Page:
Get the content you want anytime you want.
REGISTER NOW | SIGN IN
ARTICLE

New Study Detects Increase in MCR-1 Positive Multidrug-Resistant Bacteria in Humans

OCT 30, 2017 | SAMAR MAHMOUD, MS
Investigators in China have found that the presence of the mobilized colistin resistance (MCR-1) gene has increased in humans over a period of 5 years.

Colistin, also known as polymyxin E, is an antibiotic that has been on the market for 50 years. It was one of the very first antibiotics shown to be effective against Gram-negative bacteria like Pseudomonas aeruginosa. As of the 1970s, use of colistin has decreased because of concerns about nephrotoxicity and neurotoxicity. Currently, it is used as a last resort therapy for infections caused by multidrug-resistant (MDR) Gram-negative bacteria, such as P. aeruginosa, Klebsiella pneumoniae, and Acinetobacter baumannii.

Colistin’s mechanism of action is to interact with the bacterial outer membrane and to displace the divalent cations in the lipopolysaccharide, leading to bacterial death. Bacterial resistance to colistin has been seen previously because of efflux pumps, capsule formation, and modifications to the cell wall. Recently, resistance to colistin has been detected through a plasmid-mediated mechanism in which MCR-1 is transferred between different strains of bacteria.

In a new study published in Eurosurveillance, principal investigator Guo-Bao Tian, a microbiologist at Sun Yat-sen University in Guangzhou, and his colleagues investigated MCR-1 in human fecal matter as well as in third-generation cephalosporin-resistant Enterobacteriaceae in China over 5 years, and the results were surprising.

The authors collected 8022 fecal samples from 3 hospitals in Guangzhou, China that serve over 15 million people. The samples were cultured and then sub-cultured on MacConkey agar with the addition of cefotaxime, a broad-spectrum cephalosporin antibiotic, to identify isolates that were cefotaxime-resistant. Identification of species was confirmed using 16S rDNA sequencing. The cultures were screened for MCR-1 using polymerase chain reaction (PCR).

The authors found that 497 out of the 8022 fecal samples were MCR-1 PCR positive which amounts to 6.2% of the fecal samples screened. In addition, 2.3% or 182 fecal samples were MCR-1 positive as well as cefotaxime resistant. In looking at strain diversity, the authors selected 89 isolates (45 collected pre-May 2015 and 44 collected after June 2015) for whole genome sequencing (WGS), using the Illumina platform. Out of these 89, 16 isolates failed quality control, leaving 73 sequences to analyze, of which 70 corresponded to Escherichia coli and 3 were K. pneumoniae. Most alarmingly, the authors found that there was an increase in the carriage of MCR-1 over the 5 years that the study was conducted.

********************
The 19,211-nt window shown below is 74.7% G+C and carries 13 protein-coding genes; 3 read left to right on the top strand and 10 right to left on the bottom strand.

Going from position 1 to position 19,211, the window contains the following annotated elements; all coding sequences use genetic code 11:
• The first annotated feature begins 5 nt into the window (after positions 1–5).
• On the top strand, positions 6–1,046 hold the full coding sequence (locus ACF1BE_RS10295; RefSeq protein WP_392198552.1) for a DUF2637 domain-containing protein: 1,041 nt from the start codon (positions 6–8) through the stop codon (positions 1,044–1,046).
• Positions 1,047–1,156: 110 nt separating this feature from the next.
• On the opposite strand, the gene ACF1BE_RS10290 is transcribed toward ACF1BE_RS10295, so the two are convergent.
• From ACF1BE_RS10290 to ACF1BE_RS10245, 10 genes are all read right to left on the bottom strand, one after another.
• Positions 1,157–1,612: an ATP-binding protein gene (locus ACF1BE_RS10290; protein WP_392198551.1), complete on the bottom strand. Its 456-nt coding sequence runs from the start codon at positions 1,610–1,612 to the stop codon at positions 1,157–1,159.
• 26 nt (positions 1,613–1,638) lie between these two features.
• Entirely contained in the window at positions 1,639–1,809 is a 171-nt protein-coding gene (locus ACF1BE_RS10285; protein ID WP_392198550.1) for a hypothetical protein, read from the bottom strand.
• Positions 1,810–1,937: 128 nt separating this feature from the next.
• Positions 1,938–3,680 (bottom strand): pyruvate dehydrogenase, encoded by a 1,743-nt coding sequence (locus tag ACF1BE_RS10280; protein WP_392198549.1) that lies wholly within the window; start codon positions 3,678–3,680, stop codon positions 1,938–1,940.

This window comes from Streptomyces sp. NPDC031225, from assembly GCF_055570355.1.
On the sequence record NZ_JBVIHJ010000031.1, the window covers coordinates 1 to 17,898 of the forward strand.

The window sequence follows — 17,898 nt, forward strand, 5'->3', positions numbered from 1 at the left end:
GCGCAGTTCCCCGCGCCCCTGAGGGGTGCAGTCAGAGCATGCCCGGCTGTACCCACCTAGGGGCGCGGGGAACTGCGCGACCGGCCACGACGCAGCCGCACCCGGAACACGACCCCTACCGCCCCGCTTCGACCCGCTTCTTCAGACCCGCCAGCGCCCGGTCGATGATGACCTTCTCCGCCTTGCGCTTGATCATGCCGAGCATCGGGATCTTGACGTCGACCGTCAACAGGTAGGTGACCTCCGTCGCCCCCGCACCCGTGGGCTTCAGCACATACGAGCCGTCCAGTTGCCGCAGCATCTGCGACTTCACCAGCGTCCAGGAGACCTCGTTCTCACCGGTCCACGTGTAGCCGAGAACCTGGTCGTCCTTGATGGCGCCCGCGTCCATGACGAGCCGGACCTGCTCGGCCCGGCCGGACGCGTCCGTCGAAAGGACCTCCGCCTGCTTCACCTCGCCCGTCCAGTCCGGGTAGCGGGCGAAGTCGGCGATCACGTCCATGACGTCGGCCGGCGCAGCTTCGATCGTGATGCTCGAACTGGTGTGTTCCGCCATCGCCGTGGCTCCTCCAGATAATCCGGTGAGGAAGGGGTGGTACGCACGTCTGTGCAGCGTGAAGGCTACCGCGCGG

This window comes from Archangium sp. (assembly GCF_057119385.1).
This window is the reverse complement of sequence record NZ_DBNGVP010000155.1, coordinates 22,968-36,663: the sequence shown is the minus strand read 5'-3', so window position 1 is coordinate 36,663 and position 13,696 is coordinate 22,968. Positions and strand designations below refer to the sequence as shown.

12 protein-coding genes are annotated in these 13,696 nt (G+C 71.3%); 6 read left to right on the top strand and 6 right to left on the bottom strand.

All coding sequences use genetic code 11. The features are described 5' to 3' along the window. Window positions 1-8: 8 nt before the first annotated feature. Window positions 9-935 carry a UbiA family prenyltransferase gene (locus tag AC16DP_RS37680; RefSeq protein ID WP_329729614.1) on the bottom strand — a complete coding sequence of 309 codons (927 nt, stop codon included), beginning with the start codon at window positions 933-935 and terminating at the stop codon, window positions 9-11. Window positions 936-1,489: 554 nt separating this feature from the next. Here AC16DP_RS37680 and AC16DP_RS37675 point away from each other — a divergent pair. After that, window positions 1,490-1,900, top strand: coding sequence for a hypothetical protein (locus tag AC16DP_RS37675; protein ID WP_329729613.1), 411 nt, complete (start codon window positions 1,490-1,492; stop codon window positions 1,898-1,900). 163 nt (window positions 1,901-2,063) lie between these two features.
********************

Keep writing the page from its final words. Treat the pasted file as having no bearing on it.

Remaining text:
Although the authors report significant increases in MCR-1 positive isolates in fecal matter, the study did not assess potential risk factors that are associated with the increasing prevalence of MCR-1. In addition, because the authors did not perform PCR directly on DNA extracted from feces and instead performed PCR on the strains that could be cultured, the authors may have underestimated their true MCR-1 colonization. Moreover, the authors did not screen for MCR-2, which has also been documented to allow bacteria to develop colistin resistance.

Regardless of these limitations, the authors were able to draw attention to the increase in human fecal carriage of MCR-1 gram-negative bacteria. This work sheds light on a potential global health concern as colistin is a last resort antibiotic for MDR bacteria and new therapeutics are needed to combat drug resistance.
 
Samar Mahmoud graduated from Drew University in 2011 with a BA in Biochemistry and Molecular Biology. After two years of working in the industry as a Quality Control Technician for a blood bank, she went back to school and graduated from Montclair State University in 2016 with an MS in Pharmaceutical Biochemistry. She is currently pursuing her PhD in Molecular and Cellular Biology at the University of Massachusetts at Amherst.
To stay informed on the latest in infectious disease news and developments, please sign up for our weekly newsletter.


FEATURED
The new test can differentiate between Lyme disease and 7 other tick-borne diseases.